The Amazon offers a spectacular range of culinary delights, with an endless array of exotic fruits and plenty of tasty fish. As you travel in the Amazon, you’ll also come across some odd dishes, some of which might make you a little hesitant. Here are eight strange foods that you can eat in the Amazon rainforest, ranging from giant, air-breathing fish to large jungle rodents.
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The Amazon River is brimming with weird and wonderful fish, but few are as impressive as the paiche. Also known as the arapaima or pirarucu, the paiche ranks among the world’s largest freshwater fish, with the largest specimens reaching 3 m in length and more than 200 kg in weight. Bizarrely, this prehistoric throwback also has to surface to breathe. Paiche is very tasty, whether its fried, steamed in a leaf, or used in ceviche—in Iquitos, Peru, the paiche ceviche is magnificent. Due to overfishing, many parts of the Amazon only allow paiche to be caught during certain seasons, and some places have banned it completely. So make sure your paiche is legally sourced.
Giant Amazonian river snails, known locally as churros, have long been an important source of protein for the jungle’s indigenous inhabitants. They’re a common sight in jungle markets, where they normally sit in a large bowl of water. They’re not the most appealing of ingredients, but once they’re chopped up and thrown in a stew with plantain, garlic and salt, they’re really not too bad.
When you go to the Amazon, you might be worried about being eaten by piranhas—not the other way round. Well, firstly, piranhas very rarely take a bite out of humans, even if you happen to be swimming among them. Secondly, it’s more likely that you’ll be eating them. Piranha fishing is a common activity during jungle tours and river cruises, and once you’ve caught some of the feisty little fish you can put them on the grill. They’re really tasty, even if their ferocious-looking teeth are a little disconcerting.
Suri is the ultimate test of your culinary bravery in the Amazon. These fat grubs are the larvae of the South American palm weevil, and native tribes have been eating them for centuries. They are dug out of the rotting hearts of palm trees, and either eaten raw or cooked on skewers (anticuchos) over a grill. When cooked, they are crispy on the outside and buttery on the inside. Or you can eat them raw—and alive—after removing the head and intestines. If you can manage to get one down, you’ll benefit from the grub’s high levels of protein, vitamins A and E, and beta-carotene. The grubs are called suri in Peru (where you’ll find them on sale in jungle markets, especially in Iquitos), but have various names across the Amazon, including chontacuro, gualpa and mojojoi.
Atta laevigata is a species of large leafcutter ant, and it’s considered something of a delicacy in the Amazon. They are normally pan roasted, after which you can eat them in the same way you’d eat roasted peanuts. They are crunchy with a slight taste of pork cracklings, followed by an earthy aftertaste. You can find them already cooked in traditional markets, although availability depends on the season. They have various names: In Peru they are known as mamacos, siqui sapa or domblos, while in Brazil and Colombia they are called hormigas culonas, which translates as “big-bottomed ants.”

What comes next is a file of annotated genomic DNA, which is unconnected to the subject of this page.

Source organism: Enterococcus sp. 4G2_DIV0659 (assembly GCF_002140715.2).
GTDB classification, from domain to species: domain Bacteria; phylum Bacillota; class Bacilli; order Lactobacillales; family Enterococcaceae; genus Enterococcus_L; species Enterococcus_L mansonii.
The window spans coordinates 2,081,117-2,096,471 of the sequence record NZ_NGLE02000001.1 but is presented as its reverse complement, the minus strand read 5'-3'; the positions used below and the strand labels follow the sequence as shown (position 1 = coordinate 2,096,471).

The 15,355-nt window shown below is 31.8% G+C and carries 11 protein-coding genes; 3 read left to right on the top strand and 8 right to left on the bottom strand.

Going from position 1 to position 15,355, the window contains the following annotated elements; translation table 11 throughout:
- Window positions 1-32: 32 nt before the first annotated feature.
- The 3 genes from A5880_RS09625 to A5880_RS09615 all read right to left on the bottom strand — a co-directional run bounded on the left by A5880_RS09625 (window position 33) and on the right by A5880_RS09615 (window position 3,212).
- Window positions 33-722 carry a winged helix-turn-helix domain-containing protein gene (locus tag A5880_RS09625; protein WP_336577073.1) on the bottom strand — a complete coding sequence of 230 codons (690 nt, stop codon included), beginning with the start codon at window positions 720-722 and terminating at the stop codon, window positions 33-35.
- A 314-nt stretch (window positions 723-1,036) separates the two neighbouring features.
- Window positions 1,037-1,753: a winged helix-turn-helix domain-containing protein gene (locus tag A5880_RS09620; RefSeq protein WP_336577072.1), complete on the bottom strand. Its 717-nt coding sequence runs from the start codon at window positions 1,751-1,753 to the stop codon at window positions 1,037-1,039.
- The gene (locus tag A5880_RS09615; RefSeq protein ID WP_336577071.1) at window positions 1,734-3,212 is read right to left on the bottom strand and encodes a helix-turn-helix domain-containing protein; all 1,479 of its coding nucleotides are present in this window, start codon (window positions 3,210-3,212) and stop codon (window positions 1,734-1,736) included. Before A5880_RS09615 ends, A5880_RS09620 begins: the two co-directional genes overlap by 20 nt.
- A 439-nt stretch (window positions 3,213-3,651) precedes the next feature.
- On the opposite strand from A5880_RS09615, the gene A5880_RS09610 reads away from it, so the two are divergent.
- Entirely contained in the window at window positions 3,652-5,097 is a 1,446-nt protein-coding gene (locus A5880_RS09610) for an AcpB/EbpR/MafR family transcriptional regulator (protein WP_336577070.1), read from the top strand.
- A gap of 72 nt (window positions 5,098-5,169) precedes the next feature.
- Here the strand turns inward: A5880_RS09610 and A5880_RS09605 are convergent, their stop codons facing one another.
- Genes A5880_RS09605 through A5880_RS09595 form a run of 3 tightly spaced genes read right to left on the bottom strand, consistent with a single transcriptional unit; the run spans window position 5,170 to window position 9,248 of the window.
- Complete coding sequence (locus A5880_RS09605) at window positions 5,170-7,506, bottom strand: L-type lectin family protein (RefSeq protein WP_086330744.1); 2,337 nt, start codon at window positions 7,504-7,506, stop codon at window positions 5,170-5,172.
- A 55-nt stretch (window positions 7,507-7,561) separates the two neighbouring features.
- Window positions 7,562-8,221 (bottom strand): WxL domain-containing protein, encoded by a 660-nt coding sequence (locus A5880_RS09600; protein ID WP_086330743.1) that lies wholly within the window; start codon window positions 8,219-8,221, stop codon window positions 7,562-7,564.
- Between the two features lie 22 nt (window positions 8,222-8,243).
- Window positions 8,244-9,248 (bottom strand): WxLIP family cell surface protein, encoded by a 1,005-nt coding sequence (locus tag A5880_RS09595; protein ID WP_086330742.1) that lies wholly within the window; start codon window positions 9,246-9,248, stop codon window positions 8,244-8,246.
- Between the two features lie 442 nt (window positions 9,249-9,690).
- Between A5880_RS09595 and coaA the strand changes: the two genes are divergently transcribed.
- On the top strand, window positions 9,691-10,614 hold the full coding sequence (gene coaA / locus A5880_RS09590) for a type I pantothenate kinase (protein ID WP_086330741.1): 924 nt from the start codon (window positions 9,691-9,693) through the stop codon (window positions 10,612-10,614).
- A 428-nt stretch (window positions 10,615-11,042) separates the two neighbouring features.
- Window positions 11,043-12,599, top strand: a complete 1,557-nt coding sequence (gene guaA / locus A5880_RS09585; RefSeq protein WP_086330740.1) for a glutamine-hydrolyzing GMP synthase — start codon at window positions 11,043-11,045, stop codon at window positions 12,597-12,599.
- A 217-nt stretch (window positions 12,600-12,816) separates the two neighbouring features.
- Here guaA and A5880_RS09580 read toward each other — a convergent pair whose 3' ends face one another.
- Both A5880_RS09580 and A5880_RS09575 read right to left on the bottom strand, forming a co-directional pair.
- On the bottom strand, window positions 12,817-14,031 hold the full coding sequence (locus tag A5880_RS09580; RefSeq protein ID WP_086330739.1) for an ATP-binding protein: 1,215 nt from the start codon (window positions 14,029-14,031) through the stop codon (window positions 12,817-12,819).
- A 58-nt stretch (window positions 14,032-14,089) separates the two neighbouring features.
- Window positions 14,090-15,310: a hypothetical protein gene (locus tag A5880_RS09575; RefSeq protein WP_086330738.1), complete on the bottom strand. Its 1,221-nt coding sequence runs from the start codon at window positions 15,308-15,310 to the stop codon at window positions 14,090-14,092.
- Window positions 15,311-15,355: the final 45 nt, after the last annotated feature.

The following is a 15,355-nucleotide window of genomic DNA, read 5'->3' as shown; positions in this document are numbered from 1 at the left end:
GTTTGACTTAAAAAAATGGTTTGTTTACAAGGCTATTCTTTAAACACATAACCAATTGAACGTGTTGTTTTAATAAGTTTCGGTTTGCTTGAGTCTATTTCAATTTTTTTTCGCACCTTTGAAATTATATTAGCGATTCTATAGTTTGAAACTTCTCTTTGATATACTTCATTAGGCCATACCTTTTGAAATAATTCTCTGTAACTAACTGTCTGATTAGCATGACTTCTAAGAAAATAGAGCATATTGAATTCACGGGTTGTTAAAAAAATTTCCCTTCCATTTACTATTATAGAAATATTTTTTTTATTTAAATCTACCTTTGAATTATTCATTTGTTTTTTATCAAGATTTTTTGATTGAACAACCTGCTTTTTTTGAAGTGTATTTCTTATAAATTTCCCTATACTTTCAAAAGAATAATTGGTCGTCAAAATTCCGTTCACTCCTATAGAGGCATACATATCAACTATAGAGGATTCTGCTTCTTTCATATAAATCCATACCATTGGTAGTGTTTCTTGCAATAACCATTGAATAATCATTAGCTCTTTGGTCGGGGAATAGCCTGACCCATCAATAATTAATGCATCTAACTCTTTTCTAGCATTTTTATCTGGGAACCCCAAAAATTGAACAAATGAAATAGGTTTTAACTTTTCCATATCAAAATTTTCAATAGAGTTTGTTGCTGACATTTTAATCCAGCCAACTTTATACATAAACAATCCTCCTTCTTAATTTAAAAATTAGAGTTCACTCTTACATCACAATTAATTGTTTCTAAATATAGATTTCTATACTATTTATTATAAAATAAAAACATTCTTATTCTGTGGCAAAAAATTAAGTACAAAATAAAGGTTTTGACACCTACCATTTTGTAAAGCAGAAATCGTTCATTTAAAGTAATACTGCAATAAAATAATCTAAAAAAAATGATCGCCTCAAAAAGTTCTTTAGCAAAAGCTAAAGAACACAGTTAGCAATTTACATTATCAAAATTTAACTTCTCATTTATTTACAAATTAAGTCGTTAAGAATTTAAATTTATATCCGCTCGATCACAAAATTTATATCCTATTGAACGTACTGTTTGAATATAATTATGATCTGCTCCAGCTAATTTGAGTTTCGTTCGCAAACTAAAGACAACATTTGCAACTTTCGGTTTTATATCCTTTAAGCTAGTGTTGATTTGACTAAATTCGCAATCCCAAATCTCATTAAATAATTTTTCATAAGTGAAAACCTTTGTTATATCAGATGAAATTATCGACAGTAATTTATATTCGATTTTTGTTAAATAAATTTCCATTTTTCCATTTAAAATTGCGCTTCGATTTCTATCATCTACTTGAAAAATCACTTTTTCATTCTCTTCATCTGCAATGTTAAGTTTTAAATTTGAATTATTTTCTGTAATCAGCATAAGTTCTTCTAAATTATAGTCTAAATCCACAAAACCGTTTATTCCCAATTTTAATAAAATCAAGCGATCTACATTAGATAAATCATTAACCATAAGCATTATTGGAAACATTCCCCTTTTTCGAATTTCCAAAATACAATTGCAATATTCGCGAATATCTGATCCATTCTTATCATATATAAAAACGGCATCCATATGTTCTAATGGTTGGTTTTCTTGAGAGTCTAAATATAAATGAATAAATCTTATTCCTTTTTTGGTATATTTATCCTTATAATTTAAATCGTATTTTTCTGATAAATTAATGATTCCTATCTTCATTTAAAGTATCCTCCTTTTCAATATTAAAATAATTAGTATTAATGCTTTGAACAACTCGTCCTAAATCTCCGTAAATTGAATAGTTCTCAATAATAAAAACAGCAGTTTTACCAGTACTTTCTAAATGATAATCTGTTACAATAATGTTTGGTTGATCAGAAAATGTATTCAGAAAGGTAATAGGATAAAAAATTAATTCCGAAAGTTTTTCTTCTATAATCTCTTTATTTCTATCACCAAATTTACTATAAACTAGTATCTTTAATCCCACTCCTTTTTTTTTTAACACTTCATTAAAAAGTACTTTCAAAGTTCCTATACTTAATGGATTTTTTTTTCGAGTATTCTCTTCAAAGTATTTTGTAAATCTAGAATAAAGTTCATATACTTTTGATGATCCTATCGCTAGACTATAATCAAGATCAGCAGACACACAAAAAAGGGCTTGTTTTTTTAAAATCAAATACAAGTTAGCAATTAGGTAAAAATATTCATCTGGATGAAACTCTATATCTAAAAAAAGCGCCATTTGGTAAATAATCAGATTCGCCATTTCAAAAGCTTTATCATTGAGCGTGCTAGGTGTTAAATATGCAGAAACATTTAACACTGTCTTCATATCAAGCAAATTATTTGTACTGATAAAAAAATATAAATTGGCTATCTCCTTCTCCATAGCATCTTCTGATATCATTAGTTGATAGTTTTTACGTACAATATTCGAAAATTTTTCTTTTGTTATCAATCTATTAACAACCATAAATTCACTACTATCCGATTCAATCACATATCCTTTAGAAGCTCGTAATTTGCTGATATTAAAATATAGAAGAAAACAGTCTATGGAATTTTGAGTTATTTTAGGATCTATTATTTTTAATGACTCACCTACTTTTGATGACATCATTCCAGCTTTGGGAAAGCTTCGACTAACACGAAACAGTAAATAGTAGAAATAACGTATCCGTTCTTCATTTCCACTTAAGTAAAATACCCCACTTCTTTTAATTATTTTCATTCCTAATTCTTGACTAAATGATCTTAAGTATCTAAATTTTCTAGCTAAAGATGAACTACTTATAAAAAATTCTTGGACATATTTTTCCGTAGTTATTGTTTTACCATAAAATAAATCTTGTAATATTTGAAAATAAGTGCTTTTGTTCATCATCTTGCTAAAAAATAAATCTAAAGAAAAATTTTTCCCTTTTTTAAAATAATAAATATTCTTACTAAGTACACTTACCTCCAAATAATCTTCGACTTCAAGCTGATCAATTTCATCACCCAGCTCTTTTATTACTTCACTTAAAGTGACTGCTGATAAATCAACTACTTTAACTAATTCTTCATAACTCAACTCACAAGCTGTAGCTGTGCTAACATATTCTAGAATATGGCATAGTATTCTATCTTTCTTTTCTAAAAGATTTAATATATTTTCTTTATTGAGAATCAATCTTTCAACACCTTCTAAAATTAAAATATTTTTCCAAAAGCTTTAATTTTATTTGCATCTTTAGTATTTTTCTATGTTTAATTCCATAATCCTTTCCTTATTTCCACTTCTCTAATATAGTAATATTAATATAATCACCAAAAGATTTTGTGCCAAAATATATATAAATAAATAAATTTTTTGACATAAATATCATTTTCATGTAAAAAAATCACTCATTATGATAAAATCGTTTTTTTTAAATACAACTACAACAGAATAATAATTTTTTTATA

You’ll sometimes come across caiman on the menu in jungle towns in Peru and Bolivia. Caimans are part of the Alligatoridae family, along with alligators. The meat is often said to have a fish-like quality, with a delicate texture and aroma. Sometimes the meat is simply cooked on the grill, but one of the most common caiman dishes is chicharrón de lagarto, in which chunks of caiman are floured and fried.
The picuro, or lowland paca (Cuniculus paca), is a large rodent found in many parts of the Amazon. It goes by a variety of names: picuro or majás in Peru, guanta in Ecuador, jochi pintado in Bolivia, and boruga or tinajo in Colombia. Indigenous communities have long hunted the picuro for its tasty meat, which has resulted in depleted numbers. It is now protected in the wild in many places, but farmed picuro meat is readily and legally available. It’s delicious when roasted, and is similar in some ways to guinea pig (cuy), which is hugely popular in the highlands of Peru.
Turtle soup is a popular dish in China and in some parts of the USA. It’s also found in the Peruvian Amazon, where it’s known as sarapatera or sopa de motelo. It’s normally made from either motelo or charapita turtles, which you’ll sometimes see on sale in jungle markets in cities like Yurimaguas, Iquitos, and Pucallpa. The soup is traditionally prepared and served in the turtle’s own shell. The meat is cooked in the shell with green plantain, yuca, ají mirasol (mirasol pepper), garlic, cilantro and onion, forming a thick brown soup.
Learn more about the Amazon rainforest at Rainforest Alliance.
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Tony Dunnell is a freelance writer based in Peru since 2009. He’s the owner of New Peruvian and also writes for various magazines and websites. When he’s not walking his dog in the jungle town of Tarapoto, he’s off exploring other parts of Peru and South America.